consider Friedrich Schönbein (1799 – 1868), a German transplanted to Basel in Switzeland (where he is buried).
One day in 1845, taking advantage of his wife’s absence, he began to do some chemistry experiments in the kitchen. After spilling some acid on the table, he tried to clean up the mess with his wife’s cotton apron (typical husband!) which he then hanged over the stove to dry. With the resulting spontaneous explosion, Friedrich realizes that: 1) he has discovered nitrocellulose (also called gun cotton), 2) that he has destroyed the stove.
A dangerous substance this gun cotton, immediately investigated by half the armies of Europe. Too bad that the first attempt to produce it on an industrial scale led to the explosion of the factory along with a large part of the village of Faversham in England. There is also a more romantic note: seven years later, Johann Strauss II will draw inspiration from nitrocellulose creating the “Explosions-Polka”, full of bombastic special effects.
Meanwhile the world was watching in dismay at the disappearance of the elephants (yes, there is a connection). Because of the ivory, of course. It was a matter of choice: elephants or billiard balls. To the point that the renowned New York firm Phelan & Collender offered a $ 10,000 reward to anyone who would find a replacement for ivory. An inventor, John Weasly Hyatt (1837 – 1920), in 1870, mixed Schönbein nitrocellulose with camphor and alcohol and invented a new type of plastic to which his brother gave the name of celluloid. This new miracle of chemistry soon appeared in collars, buttons, fountain pens, vases and of course in billiard balls (curiosity: ping pong balls are still made of celluloid).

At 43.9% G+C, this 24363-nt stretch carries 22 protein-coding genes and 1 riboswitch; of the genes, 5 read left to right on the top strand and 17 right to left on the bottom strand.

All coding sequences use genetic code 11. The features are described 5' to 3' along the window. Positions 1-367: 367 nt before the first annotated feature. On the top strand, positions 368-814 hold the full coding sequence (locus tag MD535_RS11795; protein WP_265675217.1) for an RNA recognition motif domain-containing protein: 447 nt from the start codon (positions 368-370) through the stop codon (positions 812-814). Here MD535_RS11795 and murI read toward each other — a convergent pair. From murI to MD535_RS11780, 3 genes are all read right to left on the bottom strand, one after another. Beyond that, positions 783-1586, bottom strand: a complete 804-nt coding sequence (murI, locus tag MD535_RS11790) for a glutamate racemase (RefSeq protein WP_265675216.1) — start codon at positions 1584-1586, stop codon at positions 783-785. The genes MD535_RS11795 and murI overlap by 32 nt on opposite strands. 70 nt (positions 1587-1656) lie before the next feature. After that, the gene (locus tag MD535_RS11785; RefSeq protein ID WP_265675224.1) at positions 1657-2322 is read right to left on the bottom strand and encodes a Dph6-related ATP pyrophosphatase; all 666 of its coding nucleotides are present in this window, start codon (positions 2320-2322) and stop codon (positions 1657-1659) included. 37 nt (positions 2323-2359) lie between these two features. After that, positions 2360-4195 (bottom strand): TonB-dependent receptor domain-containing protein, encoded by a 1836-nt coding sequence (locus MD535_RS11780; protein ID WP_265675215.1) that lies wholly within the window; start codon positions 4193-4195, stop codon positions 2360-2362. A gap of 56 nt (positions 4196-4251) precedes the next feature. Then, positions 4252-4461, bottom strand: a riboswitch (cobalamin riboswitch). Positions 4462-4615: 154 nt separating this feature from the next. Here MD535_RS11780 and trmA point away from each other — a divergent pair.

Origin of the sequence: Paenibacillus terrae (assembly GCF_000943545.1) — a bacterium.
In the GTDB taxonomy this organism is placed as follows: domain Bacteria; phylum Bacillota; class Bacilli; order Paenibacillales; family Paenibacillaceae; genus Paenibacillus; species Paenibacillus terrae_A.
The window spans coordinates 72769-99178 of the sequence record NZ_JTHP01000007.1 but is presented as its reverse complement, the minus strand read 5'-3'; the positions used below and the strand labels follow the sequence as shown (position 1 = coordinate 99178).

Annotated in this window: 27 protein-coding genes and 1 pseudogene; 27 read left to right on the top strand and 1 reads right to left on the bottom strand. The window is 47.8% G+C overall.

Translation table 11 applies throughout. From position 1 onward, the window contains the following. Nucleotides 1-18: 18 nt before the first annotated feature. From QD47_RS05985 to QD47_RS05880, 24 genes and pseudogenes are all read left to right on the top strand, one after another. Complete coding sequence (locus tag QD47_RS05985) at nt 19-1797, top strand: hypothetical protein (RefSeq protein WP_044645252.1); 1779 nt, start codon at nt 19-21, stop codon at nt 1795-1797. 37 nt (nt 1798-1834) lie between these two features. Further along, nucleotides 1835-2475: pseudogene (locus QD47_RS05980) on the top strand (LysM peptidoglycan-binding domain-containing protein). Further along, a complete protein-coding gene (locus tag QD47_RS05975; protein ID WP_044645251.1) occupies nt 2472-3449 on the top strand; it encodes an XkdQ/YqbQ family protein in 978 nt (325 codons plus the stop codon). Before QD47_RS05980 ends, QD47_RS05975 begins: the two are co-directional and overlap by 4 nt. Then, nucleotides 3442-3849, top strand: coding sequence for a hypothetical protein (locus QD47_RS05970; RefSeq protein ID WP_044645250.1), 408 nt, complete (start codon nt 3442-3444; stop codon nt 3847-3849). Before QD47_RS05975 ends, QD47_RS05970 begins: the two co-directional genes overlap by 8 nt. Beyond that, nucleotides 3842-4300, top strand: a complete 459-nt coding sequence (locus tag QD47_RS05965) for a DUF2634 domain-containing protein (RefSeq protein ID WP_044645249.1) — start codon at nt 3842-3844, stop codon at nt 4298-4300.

Eighteen years later, a former banker named George Eastman (1854 – 1932) will patent a flexible, celluloid-based photographic film. Within a few years, this new support will launch the film industry.
The Eastman’s patent is from 1889 and the same year, on the other side of the Atlantic, preparations were in full swing for the inauguration of a colossal engineering work: a tower 324 meters high, designed by a person already well known in America for having erected a few years earlier, in the port of New York, a huge copper statue whose original title was: La liberté éclairant le monde, or the Statue of Liberty. The above mentioned tower, although impressive, was actually meant as a temporary structure: it only served as decoration at the entrance of the 1900 Paris Exposition, on the centenary of the Revolution. The iron structure – as you might have guessed – bears the name of its creator: Gustav Eiffel (1832 – 1923). Gustav had actually designed it for Barcelona, for a previous World Exposition, but the Spaniards had replied that they could hardly afford such an expensive horror and so it was sold – let’s say, second-hand – to the French. Just consider: if things had turned out differently all of us today would go to Barcelona to see the famous Eiffel Tower!